I started my first company when I was 19, the second one when I was 23 and my third and current startup when I was 26. In between, I worked for a little over 15 months for two different startups. Over the last few months, a few people have asked me whether working at a startup is helpful if one plans to start up soon.
The simple answer to that is, yes! In reality, the answer to this question is much more complex. There are good startups and there are bad startups. I am not referring to the business performance here. Rather, I am referring to the environment and culture. The right kind of environment and culture can teach you a lot of things that will be important when you start up on your own.
Since I decided to take the path of an entrepreneur, I have met a lot of people in the past one year. A lot of them have genuinely asked me this question, “How did you convince your parents?”
Well, I belong to a very typical middle-class Indian family. No one in my family has even run a business, no one. In fact, most of my family members are into government jobs. When I told them what I was up to, they thought I had lost my mind. Well, they still think so. And this is not the story just for me. In fact, this is a very common occurrence and I am sure a lot of Indian entrepreneurs can relate to this. Continue reading
All those who know me well know that my ultimate goal in life is to be an entrepreneur and a teacher. If I combine both, we get a new term “Academic Entrepreneur.” And that is what I want to be. And like Prof. Randy Pausch said in The Last Lecture, “If you can sell, why not sell education.”
I have always believed Professors are entrepreneurs. Now don’t go rolling on the floor laughing about that statement. I am sure many of you do not agree, maybe because you never had that kind of teachers around you. But I am sure some would agree as well who have had the chance to study and work with some of the academic entrepreneurs around the world. In simple terms, that is what I think Professors should be. They should be entrepreneurs, academic entrepreneurs. Continue reading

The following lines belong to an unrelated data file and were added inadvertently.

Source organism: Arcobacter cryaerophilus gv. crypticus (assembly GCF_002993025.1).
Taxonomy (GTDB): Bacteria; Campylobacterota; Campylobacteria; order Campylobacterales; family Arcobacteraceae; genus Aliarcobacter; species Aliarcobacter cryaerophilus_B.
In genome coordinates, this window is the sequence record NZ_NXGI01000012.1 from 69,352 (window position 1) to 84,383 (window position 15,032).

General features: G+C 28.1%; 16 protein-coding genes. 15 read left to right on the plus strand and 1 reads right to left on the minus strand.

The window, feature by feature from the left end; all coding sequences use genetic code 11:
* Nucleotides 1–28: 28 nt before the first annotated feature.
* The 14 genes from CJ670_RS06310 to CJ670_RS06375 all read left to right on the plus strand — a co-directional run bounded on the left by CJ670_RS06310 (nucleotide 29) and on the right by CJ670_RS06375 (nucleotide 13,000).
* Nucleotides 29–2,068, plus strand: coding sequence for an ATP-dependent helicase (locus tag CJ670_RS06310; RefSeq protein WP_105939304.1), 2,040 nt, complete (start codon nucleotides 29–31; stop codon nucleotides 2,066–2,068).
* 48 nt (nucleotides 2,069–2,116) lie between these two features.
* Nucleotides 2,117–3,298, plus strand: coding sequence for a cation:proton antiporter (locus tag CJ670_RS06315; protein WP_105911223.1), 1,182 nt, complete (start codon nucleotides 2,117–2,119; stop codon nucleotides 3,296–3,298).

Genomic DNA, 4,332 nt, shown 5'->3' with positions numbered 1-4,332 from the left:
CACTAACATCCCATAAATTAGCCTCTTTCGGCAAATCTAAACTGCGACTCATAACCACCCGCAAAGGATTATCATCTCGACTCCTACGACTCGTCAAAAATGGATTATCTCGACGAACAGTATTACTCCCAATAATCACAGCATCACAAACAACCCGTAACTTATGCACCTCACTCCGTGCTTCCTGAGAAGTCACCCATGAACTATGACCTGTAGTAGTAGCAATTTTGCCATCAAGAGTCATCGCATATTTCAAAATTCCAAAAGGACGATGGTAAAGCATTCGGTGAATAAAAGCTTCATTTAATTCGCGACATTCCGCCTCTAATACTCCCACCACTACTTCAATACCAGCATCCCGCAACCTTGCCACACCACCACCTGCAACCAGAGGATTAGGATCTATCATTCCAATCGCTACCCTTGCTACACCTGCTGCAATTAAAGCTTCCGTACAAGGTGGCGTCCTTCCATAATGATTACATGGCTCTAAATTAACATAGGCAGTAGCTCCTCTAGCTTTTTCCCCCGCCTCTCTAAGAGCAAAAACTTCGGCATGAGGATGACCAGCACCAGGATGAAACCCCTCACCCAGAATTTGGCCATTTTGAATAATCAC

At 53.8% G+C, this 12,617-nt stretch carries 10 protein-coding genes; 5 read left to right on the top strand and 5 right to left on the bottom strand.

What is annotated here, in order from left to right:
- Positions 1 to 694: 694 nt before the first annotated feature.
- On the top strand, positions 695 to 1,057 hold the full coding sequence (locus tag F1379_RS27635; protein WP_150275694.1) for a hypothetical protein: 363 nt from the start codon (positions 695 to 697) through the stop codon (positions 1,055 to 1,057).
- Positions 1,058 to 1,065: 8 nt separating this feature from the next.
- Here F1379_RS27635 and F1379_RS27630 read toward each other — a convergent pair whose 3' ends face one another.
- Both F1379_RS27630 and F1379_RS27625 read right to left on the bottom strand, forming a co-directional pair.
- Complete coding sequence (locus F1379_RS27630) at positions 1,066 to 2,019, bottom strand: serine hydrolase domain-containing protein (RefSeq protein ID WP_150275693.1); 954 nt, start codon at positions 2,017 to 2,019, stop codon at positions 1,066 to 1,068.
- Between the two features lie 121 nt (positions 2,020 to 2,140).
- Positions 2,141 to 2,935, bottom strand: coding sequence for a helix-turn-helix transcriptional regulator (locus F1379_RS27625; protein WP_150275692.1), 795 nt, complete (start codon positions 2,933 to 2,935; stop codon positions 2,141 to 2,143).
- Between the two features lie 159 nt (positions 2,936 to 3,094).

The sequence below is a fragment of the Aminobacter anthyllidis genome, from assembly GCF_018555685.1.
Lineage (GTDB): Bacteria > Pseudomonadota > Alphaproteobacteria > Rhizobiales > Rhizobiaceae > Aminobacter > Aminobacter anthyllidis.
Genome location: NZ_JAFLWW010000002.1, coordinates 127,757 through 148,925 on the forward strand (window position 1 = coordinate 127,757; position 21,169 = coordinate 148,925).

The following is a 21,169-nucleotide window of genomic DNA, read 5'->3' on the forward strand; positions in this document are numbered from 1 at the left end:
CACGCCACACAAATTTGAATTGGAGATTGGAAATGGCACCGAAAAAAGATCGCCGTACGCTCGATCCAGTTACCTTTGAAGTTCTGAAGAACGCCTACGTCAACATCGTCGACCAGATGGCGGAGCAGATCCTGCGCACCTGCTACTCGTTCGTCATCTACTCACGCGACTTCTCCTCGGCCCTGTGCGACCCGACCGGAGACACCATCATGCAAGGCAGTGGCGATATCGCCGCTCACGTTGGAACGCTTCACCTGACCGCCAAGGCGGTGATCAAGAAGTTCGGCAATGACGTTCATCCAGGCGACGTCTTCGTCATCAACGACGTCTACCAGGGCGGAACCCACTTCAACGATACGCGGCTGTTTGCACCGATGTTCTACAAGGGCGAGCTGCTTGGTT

It has not been too long since I decided to take the plunge. I still don’t consider myself an entrepreneur though. I would rather call myself a wantrepreneur (wanna be entrepreneur). But the little time I have been around the entire entrepreneurial ecosystem, I have learned a lot of things. Today, I pen down three of them:
1. It is important to fail
Yes, you read it right. It is important to fail. Why? Because from what I have seen, many young CEOs who have achieved far too much success at a very young age tend to be too cocky. The experience of failure – financially, professionally, will make you an infinitely better businessman, teacher, and a better person, for that matter. Continue reading
A 9-Year Old Entrepreneur and how his video got Viral!
He made a make-shift Game Arcade out of cardboard boxes and offers loads of games through it. A $1 ticket gets you four spins at one of five arcade games and a $2 ticket gets you 500 spins. The industrious lad also sells $15 T-shirts — like the one he wears — that display “Caine’s Arcade” on the back.
That attention has turned into big bucks for young Monroy. It’s not clear how much money he’s made from ticket and T-shirt sales, but in donations alone, Monroy has already raised more than $178,000 through his website, CainesArcade.com. Those funds are devoted to paying for his college education, he says.